Early in the day, Noam Ivri’s hosts suggested some sight­seeing. The cobble­stone streets are lined with white-washed buildings with bright blue shutters, and the walls display bougainvillea. Djerba’s Jews maintained a relatively protective life, resp­ect­fully engaging with the island’s 175,000 Muslims during the day, but confining their family life within the Jewish encl­ave. Though most of the merchants in the market are Muslim, there is a section of that is dominated by Jewish jewellers and silversmiths in Houmt Souk’s marketplace.

 Guellela Museum

The Guellela Museum disp­lays Djerban cul­ture through ethnographic exhibits. The Museum shows how the island’s industries and crafts are created, and how marriages are celebrated in Djerba. Note the exhibits on religious customs, mus­ic­ians and artists, showing Muslims, Christians and Jews as an integral part of Djerba’s ethno-cultural mosaic.

Noam Ivri found all community members adhered to a life centred around the Torah. The children learnt mostly Judaic studies, Hebrew and Arabic at religious day schools and yeshivas. Men kept their heads covered, while women dressed modestly. Many men wore traditional full-length gallabiyah robes in the synagogue.

Home bookshelves featured mostly religious Jewish texts and comm­ent­aries; secular books were rare. Homes displayed pictures of revered sages eg the late Sephardi spiritual leader Rabbi Ovadia Yosef and former Tunis­ian Chief Rabbi Matzliah Mazuz. Regarding Is­rael, community mem­bers were proudly Zionist and cherished the Jewish state.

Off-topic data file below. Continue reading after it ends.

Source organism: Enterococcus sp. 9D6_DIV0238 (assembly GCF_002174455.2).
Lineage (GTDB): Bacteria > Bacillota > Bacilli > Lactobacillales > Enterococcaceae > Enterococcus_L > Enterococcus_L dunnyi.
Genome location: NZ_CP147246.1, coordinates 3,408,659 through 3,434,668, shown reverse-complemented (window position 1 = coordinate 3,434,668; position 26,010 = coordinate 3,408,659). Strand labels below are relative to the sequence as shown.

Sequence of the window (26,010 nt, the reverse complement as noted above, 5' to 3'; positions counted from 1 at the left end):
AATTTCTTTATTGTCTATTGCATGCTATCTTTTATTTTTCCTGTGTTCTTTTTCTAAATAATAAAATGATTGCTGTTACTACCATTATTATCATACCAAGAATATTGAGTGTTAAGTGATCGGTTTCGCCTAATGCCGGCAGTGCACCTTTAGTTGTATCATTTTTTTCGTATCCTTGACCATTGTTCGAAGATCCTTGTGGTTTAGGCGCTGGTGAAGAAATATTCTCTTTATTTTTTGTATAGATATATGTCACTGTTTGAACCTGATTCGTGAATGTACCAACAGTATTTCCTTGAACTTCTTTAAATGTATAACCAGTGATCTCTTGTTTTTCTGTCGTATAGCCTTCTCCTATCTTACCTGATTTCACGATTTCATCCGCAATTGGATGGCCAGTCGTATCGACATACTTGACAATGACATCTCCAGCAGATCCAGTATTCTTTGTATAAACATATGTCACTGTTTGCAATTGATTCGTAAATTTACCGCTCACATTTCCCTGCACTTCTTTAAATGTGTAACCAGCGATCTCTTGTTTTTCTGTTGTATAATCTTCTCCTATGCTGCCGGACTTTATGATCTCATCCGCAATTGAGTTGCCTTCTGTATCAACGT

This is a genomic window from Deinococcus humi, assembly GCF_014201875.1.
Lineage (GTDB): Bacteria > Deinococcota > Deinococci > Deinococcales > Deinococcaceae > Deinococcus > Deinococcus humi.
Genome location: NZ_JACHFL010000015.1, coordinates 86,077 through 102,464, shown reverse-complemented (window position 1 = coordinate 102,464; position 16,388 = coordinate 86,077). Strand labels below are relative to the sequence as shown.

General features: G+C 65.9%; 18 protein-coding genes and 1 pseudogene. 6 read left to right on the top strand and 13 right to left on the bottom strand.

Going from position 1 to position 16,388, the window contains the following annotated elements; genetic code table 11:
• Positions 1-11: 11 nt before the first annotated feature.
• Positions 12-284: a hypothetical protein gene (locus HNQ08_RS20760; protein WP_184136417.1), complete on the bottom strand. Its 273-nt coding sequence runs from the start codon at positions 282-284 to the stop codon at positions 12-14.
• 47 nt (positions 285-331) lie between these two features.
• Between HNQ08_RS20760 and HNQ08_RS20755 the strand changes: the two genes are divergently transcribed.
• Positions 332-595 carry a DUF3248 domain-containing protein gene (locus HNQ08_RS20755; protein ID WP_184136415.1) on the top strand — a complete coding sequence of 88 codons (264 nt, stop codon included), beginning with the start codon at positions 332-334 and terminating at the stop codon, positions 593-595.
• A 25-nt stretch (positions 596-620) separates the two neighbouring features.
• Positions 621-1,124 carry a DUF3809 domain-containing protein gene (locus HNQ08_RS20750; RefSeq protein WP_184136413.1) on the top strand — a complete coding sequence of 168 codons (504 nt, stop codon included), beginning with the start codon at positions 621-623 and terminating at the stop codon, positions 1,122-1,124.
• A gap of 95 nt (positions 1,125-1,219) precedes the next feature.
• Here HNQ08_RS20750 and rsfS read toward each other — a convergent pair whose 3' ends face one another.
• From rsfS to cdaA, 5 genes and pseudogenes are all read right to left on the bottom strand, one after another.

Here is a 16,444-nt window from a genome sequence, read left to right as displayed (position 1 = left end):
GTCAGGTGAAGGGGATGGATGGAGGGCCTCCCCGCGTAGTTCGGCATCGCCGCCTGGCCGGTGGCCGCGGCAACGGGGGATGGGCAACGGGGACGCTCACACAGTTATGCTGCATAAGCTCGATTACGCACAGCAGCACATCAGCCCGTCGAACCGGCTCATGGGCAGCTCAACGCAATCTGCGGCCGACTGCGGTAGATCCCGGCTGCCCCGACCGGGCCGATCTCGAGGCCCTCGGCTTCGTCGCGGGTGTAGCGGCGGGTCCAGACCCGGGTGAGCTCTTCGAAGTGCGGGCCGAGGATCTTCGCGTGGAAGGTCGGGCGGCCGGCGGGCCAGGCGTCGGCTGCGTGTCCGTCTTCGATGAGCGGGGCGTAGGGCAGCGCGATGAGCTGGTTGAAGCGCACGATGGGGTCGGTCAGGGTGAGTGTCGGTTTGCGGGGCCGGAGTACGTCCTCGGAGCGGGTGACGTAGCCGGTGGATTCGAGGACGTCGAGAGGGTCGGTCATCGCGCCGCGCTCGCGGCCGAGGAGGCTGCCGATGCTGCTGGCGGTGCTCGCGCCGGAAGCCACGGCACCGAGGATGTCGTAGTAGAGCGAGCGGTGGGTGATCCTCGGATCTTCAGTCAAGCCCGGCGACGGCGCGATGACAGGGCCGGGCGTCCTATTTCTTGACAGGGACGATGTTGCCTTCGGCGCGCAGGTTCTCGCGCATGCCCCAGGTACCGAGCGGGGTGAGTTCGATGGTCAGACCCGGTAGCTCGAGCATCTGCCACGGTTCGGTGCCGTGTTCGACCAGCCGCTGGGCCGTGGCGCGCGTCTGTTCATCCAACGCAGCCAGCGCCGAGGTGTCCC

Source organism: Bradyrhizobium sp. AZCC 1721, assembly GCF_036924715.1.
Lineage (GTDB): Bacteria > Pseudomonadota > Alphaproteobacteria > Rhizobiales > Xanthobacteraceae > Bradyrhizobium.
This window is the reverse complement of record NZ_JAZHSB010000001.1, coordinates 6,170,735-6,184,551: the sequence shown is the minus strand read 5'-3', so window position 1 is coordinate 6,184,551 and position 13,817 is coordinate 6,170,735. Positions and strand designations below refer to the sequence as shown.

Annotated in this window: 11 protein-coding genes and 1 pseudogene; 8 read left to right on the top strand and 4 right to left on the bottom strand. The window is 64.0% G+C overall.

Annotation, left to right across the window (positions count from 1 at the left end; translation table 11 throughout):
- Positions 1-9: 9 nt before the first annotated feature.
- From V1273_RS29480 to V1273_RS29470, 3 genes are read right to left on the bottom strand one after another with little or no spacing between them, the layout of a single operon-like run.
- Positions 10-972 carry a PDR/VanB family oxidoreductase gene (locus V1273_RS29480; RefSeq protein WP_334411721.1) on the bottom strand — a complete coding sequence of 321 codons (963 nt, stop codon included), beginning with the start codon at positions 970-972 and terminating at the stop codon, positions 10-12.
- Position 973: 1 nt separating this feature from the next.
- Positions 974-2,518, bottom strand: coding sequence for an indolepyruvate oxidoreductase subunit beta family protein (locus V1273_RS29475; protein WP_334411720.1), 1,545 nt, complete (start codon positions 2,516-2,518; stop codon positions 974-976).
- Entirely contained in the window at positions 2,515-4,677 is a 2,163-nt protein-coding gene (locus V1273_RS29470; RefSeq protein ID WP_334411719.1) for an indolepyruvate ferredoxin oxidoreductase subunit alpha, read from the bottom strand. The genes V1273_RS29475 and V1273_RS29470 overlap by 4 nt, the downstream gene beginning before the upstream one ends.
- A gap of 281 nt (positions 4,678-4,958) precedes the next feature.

El Ghriba Synagogue, the oldest synagogue in Africa and one of the only two surviving synagogues on the island, was built in Hara S’ghira /Little Town neighbourhood and rebuilt in C19th. Israeli tour groups going to Djerba for the annual Lag Ba’Omer pilgrimage love this beautiful synagogue. Since 2011, the Lag Ba ’Omer holiday was the only time of year when Israeli citizens were permitted to enter the country, according to Tunisia’s post-revolution visa policy.

Tunisia, including Djerba Island 

Rosh Hashanah in Djerba was a time for ceremonial meat feasts. The main street was soon bustling as store owners rolled portable grills outside, for a festive block party. And the music of legendary Arab singers such as Umm Kulthum and Fairuz blared out of radios set up outside.

Following the ways of their ancestors, the Jewish community of Djerba continued to maintain the traditions that sustained 2,500 uninterrupted years of life on the island, through great times and bad. Now Tunisia is seeking UNESCO World Heritage status for Djerba.